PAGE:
SOS Top 10: Building Student Communication Skills | Discovery Education
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SOS Top 10: Building Student Communication Skills

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With so many students learning across different environments, from in class to remote or a mix of the two, it’s crucial to help them find ways to properly convey their thoughts, understanding, and emotions. And we want to help you help them! Take a look at this Top 10 list of instructional ideas that build student communication skills, including giving feedback, recognizing multiple perspectives, articulating ideas, and taking turns in conversation.

Give Constructive Feedback

IDEA Share

Give students a structured process to participate in peer reviews with IDEA Share. As they rotate, they review the work of other students and comment on four specific areas.

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Quick Conference

Use Quick Conference for students to practice peer conferencing and enhance their ability to recognize when and how to cite text evidence when responding to focus or guiding questions.

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Turn-Taking

XO Let’s Go

Have students work in pairs and practice listening intently to what their partner shares. Partners take turns sharing what they’ve learned from a digital media selection while making sure they don’t repeat any facts that have already been shared.

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Talking Sticks

Use this activity to encourage an equitable structure for group discussion. In groups, students use a talking stick to designate a speaker. Other students who wish to share must wait until the talking stick is passed to them, signaling their turn to talk.

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Find educator-facing videos and downloadable PDFs for each strategy in our SOS Top 10: Building Student Communication Skills Studio Board!

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Recognize Multiple Perspectives

Take a Stand

Ask students to take a stand, both literally as well as figuratively, with this simple movement-based activity! Hearing from one another provides insight into how people’s experiences can shape their understanding.

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Multiple Perspectives

Have students engage deeply with an image or video as they assume a perspective other than their own. With this strategy, students create a narrative from inside a piece of media from the perspective of an object or person within.

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Conga Line

Encourage students to work with each other and incorporate movement to stimulate thinking and participation. Students line up opposite one another and then move through the conga line, pairing up and discussing a teacher-generated prompt before separating and moving to the next person in line.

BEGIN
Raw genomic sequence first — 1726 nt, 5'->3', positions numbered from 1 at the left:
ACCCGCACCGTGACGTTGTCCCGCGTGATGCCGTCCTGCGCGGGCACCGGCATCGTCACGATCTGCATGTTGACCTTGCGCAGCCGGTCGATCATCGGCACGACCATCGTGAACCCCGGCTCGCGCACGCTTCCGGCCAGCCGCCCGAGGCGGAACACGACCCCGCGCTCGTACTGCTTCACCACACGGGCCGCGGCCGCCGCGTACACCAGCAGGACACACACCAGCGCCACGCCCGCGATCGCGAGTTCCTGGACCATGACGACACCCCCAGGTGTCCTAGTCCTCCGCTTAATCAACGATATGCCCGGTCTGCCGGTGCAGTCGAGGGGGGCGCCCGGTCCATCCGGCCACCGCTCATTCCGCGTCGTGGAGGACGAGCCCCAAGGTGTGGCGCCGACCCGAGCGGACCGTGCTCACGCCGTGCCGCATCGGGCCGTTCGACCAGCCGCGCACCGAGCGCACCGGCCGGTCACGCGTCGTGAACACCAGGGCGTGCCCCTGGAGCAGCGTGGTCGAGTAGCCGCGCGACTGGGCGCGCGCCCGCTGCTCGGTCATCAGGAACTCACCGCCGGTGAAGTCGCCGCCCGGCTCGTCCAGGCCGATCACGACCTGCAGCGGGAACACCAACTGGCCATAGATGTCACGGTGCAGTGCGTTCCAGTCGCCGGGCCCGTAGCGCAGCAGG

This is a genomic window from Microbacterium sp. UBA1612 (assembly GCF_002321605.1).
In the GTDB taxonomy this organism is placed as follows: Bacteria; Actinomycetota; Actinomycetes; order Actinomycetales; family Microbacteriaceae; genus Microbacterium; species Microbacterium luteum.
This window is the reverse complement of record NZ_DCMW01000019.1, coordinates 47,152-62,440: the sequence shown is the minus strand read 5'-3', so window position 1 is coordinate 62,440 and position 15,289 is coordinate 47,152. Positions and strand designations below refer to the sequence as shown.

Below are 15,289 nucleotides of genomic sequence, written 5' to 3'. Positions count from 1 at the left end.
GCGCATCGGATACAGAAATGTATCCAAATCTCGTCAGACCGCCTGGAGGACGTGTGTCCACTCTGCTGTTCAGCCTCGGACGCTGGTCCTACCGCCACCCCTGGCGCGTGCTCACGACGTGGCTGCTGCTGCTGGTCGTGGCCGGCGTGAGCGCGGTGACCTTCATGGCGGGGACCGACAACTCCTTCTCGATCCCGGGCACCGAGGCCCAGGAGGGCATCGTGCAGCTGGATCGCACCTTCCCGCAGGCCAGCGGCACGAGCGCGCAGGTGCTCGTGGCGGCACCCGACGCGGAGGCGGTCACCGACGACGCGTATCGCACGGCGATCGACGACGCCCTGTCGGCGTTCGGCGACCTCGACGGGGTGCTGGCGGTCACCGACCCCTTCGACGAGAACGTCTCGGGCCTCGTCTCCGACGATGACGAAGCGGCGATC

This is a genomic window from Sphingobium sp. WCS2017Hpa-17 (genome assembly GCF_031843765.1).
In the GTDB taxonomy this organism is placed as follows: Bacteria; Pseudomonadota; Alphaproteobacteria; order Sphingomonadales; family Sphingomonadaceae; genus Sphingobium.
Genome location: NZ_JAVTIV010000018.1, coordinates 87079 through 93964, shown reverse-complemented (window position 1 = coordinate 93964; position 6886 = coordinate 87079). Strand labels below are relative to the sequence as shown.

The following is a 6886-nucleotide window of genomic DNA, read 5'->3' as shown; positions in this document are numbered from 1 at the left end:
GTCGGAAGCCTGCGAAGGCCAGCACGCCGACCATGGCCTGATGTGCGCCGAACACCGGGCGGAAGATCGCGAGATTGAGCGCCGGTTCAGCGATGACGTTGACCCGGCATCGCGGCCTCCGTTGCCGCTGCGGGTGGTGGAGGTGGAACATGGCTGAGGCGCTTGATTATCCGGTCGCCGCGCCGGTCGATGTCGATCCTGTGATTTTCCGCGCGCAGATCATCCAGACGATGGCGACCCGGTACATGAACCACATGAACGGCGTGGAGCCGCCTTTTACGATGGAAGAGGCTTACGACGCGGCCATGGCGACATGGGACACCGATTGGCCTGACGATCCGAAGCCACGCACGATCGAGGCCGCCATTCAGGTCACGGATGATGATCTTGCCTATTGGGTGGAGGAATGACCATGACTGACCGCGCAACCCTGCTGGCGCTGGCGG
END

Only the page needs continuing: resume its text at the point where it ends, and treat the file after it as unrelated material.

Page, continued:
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Clearly Articulate Thoughts, Ideas, or Perspectives

Think Aloud

Use Think Aloud to help model thinking processes associated with a complex task. The strategy builds metacognitive awareness about the mental moves content experts make as they read, write, solve problems, and think critically.

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Four Corners

Get students up and moving while communicating their thoughts and understanding how their peers relate to the same idea. Have the four corners of your classroom correspond to an opinion or perspective related to a thought-provoking statement. After considering the statement, students move to the corner that aligns with their perspective and discuss their thoughts with other students at that corner before justifying their stance to the whole group.

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Telephone

Telephone, based on the long-standing children’s game by the same name, offers students an opportunity to evaluate understanding and communicate the main idea of a media selection. A specific structure for written response and discussion helps students hone their ability to communicate what they’ve learned about a particular topic.

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Vocabulary Scavenger Hunt

Transform a passive learning experience into an active learning opportunity with the Vocabulary Scavenger Hunt. Identify vocabulary words and then have students demonstrate their understanding by clapping and defining the terms when they hear them in a DE video.

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Use these fun strategies to save time with lesson planning while facilitating valuable peer discussions and building student communication skills. Find more strategies fit all your learning goals in our SOS Instructional Strategies Channel, and check back soon for more tips from Discovery Education!

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